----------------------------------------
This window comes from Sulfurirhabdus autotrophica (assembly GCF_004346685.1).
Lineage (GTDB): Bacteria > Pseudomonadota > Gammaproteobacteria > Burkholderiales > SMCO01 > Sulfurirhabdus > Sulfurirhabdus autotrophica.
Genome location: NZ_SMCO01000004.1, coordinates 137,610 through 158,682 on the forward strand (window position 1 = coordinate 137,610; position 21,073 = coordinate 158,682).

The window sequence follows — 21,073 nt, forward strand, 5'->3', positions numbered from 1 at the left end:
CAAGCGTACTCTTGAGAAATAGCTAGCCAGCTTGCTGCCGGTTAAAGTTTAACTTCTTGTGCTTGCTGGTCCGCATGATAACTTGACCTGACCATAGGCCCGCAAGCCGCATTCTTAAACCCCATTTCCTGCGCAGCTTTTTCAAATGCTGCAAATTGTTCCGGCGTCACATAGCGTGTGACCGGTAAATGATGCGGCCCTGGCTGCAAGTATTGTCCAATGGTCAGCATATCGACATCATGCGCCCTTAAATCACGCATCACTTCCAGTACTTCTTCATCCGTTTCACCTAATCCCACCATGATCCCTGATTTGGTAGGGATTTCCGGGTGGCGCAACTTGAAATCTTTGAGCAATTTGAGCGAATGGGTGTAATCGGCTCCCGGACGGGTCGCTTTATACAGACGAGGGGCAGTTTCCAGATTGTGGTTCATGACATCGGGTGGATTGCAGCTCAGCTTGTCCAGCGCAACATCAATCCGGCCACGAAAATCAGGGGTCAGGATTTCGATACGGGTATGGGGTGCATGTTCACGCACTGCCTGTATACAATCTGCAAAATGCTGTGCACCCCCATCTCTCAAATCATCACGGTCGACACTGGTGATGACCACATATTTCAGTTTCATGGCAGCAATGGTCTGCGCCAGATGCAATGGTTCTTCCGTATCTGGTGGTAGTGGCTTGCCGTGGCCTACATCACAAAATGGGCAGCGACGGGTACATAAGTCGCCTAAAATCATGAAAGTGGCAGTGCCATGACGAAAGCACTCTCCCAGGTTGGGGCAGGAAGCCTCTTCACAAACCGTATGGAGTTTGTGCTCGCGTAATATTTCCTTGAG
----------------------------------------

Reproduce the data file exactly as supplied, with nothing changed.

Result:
This window comes from Sulfurirhabdus autotrophica (assembly GCF_004346685.1).
Lineage (GTDB): Bacteria > Pseudomonadota > Gammaproteobacteria > Burkholderiales > SMCO01 > Sulfurirhabdus > Sulfurirhabdus autotrophica.
Genome location: NZ_SMCO01000004.1, coordinates 137,610 through 158,682 on the forward strand (window position 1 = coordinate 137,610; position 21,073 = coordinate 158,682).

The window sequence follows — 21,073 nt, forward strand, 5'->3', positions numbered from 1 at the left end:
CAAGCGTACTCTTGAGAAATAGCTAGCCAGCTTGCTGCCGGTTAAAGTTTAACTTCTTGTGCTTGCTGGTCCGCATGATAACTTGACCTGACCATAGGCCCGCAAGCCGCATTCTTAAACCCCATTTCCTGCGCAGCTTTTTCAAATGCTGCAAATTGTTCCGGCGTCACATAGCGTGTGACCGGTAAATGATGCGGCCCTGGCTGCAAGTATTGTCCAATGGTCAGCATATCGACATCATGCGCCCTTAAATCACGCATCACTTCCAGTACTTCTTCATCCGTTTCACCTAATCCCACCATGATCCCTGATTTGGTAGGGATTTCCGGGTGGCGCAACTTGAAATCTTTGAGCAATTTGAGCGAATGGGTGTAATCGGCTCCCGGACGGGTCGCTTTATACAGACGAGGGGCAGTTTCCAGATTGTGGTTCATGACATCGGGTGGATTGCAGCTCAGCTTGTCCAGCGCAACATCAATCCGGCCACGAAAATCAGGGGTCAGGATTTCGATACGGGTATGGGGTGCATGTTCACGCACTGCCTGTATACAATCTGCAAAATGCTGTGCACCCCCATCTCTCAAATCATCACGGTCGACACTGGTGATGACCACATATTTCAGTTTCATGGCAGCAATGGTCTGCGCCAGATGCAATGGTTCTTCCGTATCTGGTGGTAGTGGCTTGCCGTGGCCTACATCACAAAATGGGCAGCGACGGGTACATAAGTCGCCTAAAATCATGAAAGTGGCAGTGCCATGACGAAAGCACTCTCCCAGGTTGGGGCAGGAAGCCTCTTCACAAACCGTATGGAGTTTGTGCTCGCGTAATATTTCCTTGAG